My Sister, Part One
My little sister was a big pain in my ass. She had smart-mouthed friends — lippy, spoiled and over-confident — they egged her on. They coaxed her to destroy me.
My sister had only one demure friend (the rest were loud bohemians), a Korean girl named Betsy who had a small mole in the middle of her forehead, where women from India put the red dot. Betsy had just arrived from Korea. Her dad made some money over there in the kennel-to-kitchen business, and recently moved into a swank, white shag-carpeted house on Upper Bay Drive.
By then, in Texas, the dad had found another business. They had color TV, white furniture, plenty of brittle oriental art, and perplexing, funky smells in the kitchen. Betsy’s mother, being Korean and owning some fine American rug, asked that guests remove their shoes at the front door before entering her meticulous home. She had little black and gold slippers waiting for you. It’s the way in Korea, and much of Asia. This pissed my sister off.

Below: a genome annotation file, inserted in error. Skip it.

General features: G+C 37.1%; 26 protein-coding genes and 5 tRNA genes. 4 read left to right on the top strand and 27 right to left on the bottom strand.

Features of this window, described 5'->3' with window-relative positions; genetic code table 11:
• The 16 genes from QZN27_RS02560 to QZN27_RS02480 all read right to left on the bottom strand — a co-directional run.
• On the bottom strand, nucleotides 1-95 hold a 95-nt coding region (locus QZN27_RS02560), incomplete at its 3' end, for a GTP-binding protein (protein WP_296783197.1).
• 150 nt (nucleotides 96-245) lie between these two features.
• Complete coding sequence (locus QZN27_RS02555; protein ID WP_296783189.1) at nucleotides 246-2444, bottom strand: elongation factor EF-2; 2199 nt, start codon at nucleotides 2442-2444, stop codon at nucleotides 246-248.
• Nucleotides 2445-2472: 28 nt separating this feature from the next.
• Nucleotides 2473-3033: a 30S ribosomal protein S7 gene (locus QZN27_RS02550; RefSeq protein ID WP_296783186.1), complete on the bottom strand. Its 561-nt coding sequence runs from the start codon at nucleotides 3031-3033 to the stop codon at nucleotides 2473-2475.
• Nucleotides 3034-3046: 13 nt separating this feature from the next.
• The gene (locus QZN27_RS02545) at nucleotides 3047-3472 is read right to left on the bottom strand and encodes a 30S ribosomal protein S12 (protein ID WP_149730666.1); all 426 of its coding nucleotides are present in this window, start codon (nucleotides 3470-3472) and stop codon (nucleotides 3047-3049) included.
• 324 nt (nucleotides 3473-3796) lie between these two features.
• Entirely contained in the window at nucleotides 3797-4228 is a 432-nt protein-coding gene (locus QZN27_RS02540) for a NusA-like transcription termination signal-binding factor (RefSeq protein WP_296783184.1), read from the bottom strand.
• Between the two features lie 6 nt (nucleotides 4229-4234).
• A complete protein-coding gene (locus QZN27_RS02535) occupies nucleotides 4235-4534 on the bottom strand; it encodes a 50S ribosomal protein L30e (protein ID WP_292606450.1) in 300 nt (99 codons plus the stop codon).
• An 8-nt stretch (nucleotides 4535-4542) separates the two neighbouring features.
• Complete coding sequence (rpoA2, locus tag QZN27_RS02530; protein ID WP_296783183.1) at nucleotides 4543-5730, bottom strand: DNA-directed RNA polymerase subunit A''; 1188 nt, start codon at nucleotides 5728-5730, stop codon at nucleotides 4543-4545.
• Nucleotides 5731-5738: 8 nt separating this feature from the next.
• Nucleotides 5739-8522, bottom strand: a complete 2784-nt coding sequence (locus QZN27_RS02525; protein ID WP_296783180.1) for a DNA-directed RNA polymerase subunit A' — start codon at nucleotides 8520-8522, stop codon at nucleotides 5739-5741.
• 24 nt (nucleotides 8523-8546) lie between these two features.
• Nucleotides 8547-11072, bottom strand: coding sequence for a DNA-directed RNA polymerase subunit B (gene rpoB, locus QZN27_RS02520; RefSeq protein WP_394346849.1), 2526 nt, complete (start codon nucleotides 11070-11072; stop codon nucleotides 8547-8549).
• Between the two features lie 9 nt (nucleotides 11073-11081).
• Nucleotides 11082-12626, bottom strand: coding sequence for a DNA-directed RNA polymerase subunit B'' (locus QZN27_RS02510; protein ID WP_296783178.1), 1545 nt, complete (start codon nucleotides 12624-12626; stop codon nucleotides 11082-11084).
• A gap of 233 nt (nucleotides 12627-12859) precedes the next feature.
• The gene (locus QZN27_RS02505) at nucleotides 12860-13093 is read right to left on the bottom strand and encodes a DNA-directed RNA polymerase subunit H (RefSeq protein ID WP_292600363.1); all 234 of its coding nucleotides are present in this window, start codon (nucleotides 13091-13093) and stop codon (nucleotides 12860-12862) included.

DIVERGENCE: Pissing My Sister Off
Anything about her appearance, even compliments. Anything about politics, or driving a car. Art. Love. Cartoons. Pork and Beans. Yanni. Never mention anything about how to build, rig, maintain or sail a boat. Never bring up navigating by the stars. Don’t be purposefully vague or obtuse. “What does that mean?” is one out of every twenty sentences my sister utters. “Obligation” (tremors). “Relax” (steam). “Thin skin” (smoke). “Forget about it” (krakatoa!). Any slights towards Jack Nicholson (she loves him). And anything mean towards a member of her family or any of her friends.
My sister apparently only exempted Koreans from her focused sense of loyalty, and exclusively Betsy. In the thirty-odd years since that time, to my knowledge, my sister has shunned all Asians. Which isn’t easy, as she loves sushi.